log.Println("server is shutting down")
        ctx, cancel := context.WithTimeout(context.Background(),
            15*time.Second)
        defer cancel()
        server.SetKeepAlivesEnabled(false)
        if err := server.Shutdown(ctx); err != nil {
            log.Panicf("cannot gracefully shut down the server: %s", err)
        }
    case syscall.SIGHUP: // ❶
        // Execute a short-lived process and asks systemd to
        // track it instead of us.
        log.Println("server is reloading")
        pid := daemonizeSleep()
        daemon.SdNotify(false, fmt.Sprintf("MAINPID=%d", pid))
        time.Sleep(time.Second) // Wait a bit for systemd to check the PID

        // Wait without a limit for current connections to stop.
        server.SetKeepAlivesEnabled(false)
        if err := server.Shutdown(context.Background()); err != nil {
            log.Panicf("cannot gracefully shut down the server: %s", err)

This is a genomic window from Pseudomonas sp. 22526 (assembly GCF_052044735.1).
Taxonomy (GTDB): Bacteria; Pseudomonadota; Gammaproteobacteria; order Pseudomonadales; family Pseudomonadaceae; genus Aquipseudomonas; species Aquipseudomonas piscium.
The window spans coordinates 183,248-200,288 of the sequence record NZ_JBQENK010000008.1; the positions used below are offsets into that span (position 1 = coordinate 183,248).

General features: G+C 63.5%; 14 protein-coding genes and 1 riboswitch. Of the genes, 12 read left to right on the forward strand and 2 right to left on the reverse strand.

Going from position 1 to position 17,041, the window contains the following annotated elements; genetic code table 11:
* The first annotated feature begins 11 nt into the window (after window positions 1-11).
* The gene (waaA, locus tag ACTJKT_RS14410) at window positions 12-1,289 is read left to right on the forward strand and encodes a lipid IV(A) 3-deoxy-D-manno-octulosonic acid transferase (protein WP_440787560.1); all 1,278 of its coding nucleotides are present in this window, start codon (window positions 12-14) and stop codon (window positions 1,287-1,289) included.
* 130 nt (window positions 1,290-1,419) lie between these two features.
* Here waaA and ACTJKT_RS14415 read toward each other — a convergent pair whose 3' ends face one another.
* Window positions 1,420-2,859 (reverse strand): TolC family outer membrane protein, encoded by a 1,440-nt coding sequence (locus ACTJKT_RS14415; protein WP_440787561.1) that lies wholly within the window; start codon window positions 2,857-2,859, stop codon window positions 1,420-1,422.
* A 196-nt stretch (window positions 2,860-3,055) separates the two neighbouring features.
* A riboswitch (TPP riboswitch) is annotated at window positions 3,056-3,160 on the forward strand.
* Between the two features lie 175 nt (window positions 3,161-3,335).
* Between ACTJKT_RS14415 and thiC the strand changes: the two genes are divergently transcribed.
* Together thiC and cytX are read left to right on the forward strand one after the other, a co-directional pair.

}
    }
    close(done)
}()

// Serve requests with a slow handler.
server.Handler = http.HandlerFunc(
    func(w http.ResponseWriter, r *http.Request) {
        time.Sleep(10 * time.Second)
        http.Error(w, "404 not found", http.StatusNotFound)
    })
server.Serve(listeners[0])

// Wait for all connections to terminate.
<-done
log.Println("server terminated")

The main difference is the handling of the SIGHUP signal in ❶: a short-lived decoy process is spawned and systemd is told to track it. When it dies, systemd will start a new instance. This method is a bit hacky: systemd needs the decoy process to be a child of PID 1 but Go cannot daemonize on its own. Therefore, we leverage a short Python helper, wrapped in a daemonizeSleep() function:2

// daemonizeSleep spawns a daemon process sleeping
// one second and returns its PID.
func daemonizeSleep() uint64 {
    py := `
import os
import time

r, w = os.pipe()
pid1 = os.fork()
if pid1 == 0:
    os.close(r)
    pid2 = os.fork()
    if pid2 == 0:
        for fd in {w, 0, 1, 2}:
            os.close(fd)
        time.sleep(1)